There is more to say about this in relationship to the quest for justice between Israel and Palestine, but that will be for another time. Suffice it to say that it is clear to me that without a deep repentance of our historic antisemitism, we will continue to misunderstand how to be allies for peace in that troubled region of the world.

credits: Robert Lentz icons

Monday, April 27, 2015

everybody knows...

One of the challenging and complex truths about my evolving Christian faith is how saturated it has been - and clearly still is - with antisemitism. The same could be said, of course, about my racism and sexism, too with one jarring exception: Christian antisemitism is both theologically ubiquitous and nourished by our culture of worship. I came of age during the cultural revolution of the 60's and embraced its call to liberation.

The sounds of freedom filled the airwaves of my formation. Sometimes it was Joan Baez, other times Marvin Gaye; often it was Gil Scott-Heron and always the Beatles, Stones, Dylan, Joni Mitchell and Jefferson Airplane. I watched the March on Washington as a child on TV. I read Tom Hayden and MLK. I was moved by the speeches of RFK and Julian Bond and voraciously consumed the essays of Dave Dellinger in LIBERATION. A few years later my young world was transformed by the writing of Germaine Greer and Robin Morgan. I was listening to Holly Near, Laura Nyro and Dorie Previn. The political and cultural critique of a consumerist society hellbent on control guided my aesthetics, career choices and spirituality. 

Never once, however, did I read or hear a challenge to Christian antisemitism during these formative years. There was a quiet awareness of the Jewish holocaust at the edges of my schooling - we read The Diary of Anne Frank in elementary school and I sometimes played with children whose parents had survived the camps - but there simply was not a creative, public conversation about this reality in my world. I read Man's Search for Meaning my freshman year in college, but it wasn't until my time in seminary that I discovered Rosemary Reuther's Faith and Fratricide. This sparked a personal journey into the works of Elie Wiesel, Richard Rubenstien and Jurgen Moltmann. Reuther also encouraged a rereading of Bonhoeffer and then my decision to write my Master's thesis with Dorothee Soelle.

In the early 80's I was able to visit Poland - and some of the death camps - with Fellowship of Reconciliation. We spent time in conversation with Christians in the GDR, too - people of faith who not only lived through the Third Reich but chose to remain after the war - in the hope that they might aid in rebuilding German culture. Still, I could find no sustained movement within Christianity that was willing and able to address the linkage between Auschwitz and the New Testament.  Perhaps three years ago this changed with the publication of The Jewish Annotated New Testament - Amy-Jill Levine's essay are essential - and my reading of James Carroll's Constantine's Sword. Working with a local rabbi on the question of justice for both Jews and Arabs in Palestine was another vital step in my quest for understanding and healing alternatives.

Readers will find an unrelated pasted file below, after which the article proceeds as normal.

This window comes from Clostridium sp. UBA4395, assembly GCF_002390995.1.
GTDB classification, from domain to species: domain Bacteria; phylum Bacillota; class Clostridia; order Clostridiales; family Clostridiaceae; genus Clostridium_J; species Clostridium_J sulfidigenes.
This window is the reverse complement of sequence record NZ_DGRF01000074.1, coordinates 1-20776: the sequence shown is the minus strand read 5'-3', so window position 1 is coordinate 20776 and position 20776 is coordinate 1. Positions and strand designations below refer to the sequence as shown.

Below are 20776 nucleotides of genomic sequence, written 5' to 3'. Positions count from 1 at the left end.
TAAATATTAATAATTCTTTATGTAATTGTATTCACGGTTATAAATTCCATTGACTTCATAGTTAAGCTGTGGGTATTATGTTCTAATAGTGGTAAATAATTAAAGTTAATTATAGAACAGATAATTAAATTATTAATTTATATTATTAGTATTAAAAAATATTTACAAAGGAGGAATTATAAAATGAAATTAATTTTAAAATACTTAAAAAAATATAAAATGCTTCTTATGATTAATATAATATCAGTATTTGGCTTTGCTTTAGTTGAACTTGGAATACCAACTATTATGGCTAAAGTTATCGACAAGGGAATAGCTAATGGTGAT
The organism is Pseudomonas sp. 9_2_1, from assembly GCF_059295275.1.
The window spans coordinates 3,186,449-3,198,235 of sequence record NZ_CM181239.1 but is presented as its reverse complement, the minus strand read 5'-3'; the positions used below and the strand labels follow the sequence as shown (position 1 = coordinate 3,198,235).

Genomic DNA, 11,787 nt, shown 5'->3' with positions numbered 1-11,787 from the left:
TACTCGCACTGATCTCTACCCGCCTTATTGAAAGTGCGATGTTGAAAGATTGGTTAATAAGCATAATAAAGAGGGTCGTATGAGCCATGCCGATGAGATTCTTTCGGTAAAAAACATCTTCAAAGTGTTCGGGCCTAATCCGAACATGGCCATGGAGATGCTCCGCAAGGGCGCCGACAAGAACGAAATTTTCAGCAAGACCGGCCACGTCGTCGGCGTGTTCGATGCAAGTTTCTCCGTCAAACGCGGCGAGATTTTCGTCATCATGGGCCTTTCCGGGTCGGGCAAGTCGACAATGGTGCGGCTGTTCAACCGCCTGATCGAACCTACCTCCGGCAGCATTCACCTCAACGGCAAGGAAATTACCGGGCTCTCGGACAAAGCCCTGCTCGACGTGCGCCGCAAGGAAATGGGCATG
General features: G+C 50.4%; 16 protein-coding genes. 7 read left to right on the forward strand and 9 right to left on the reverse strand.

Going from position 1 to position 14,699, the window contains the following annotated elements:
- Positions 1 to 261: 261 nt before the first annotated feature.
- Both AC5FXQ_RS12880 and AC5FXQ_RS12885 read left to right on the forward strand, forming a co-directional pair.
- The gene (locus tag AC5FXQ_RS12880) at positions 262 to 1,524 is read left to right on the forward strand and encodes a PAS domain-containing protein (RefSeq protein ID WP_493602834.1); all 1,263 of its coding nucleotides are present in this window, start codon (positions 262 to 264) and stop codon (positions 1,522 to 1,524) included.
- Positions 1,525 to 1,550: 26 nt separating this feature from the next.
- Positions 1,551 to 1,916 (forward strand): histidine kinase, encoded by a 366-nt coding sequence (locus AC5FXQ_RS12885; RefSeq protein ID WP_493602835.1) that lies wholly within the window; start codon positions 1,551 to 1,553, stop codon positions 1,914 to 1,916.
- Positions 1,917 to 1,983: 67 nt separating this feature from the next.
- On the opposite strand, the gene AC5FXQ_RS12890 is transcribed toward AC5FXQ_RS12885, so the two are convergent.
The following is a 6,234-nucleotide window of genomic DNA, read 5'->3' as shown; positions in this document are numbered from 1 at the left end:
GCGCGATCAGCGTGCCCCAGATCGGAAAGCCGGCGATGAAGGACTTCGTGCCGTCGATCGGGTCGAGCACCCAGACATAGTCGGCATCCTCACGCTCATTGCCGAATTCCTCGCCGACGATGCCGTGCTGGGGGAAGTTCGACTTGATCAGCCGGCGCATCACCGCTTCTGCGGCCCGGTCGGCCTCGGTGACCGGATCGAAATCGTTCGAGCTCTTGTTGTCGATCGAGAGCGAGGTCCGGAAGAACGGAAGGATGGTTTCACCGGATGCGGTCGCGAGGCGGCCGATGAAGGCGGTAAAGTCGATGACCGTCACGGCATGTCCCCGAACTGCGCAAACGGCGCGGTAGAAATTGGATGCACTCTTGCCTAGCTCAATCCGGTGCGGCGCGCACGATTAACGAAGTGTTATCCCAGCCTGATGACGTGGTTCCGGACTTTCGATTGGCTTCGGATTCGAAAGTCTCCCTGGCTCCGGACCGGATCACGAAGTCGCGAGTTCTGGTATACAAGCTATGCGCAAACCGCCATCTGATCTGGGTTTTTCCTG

As I settled into this first day of pre-sabbatical living - we don't leave for NYC until Friday and have a host of assorted cleaning and packing tasks to accomplish - I am aware that I am being encouraged by the Spirit to wrestle with my own deeply ingrained Christian anti-Semitism. One of the actions that Carroll, a former Roman Catholic priest, urges is for a Third Vatican Council to be called that specifically - and honestly - addresses and repents of our legacy of viscous and violent anti-Semitism in all its forms. His point is clear: without teshuva - the radical turn around we know as repentance in all of its embodied and public forms - the sins of our fathers and mothers in the Church will continue to infect their children unto the third  and fourth generations.  Jesus clearly calls for the faith community to be continually in such a repenting mode at the start of his public ministry:  Jesus came to Galilee, proclaiming the good news of God saying, ‘The time is fulfilled, and the kingdom of God has come near repent, and believe in the good news.  In Carroll's analysis this would include a cleansing of the anti-Semitic theologies embedded in the New Testament, a thorough and public confession of our history of sin and a commitment to use our institutional power to redress the evil we both birthed and nourished.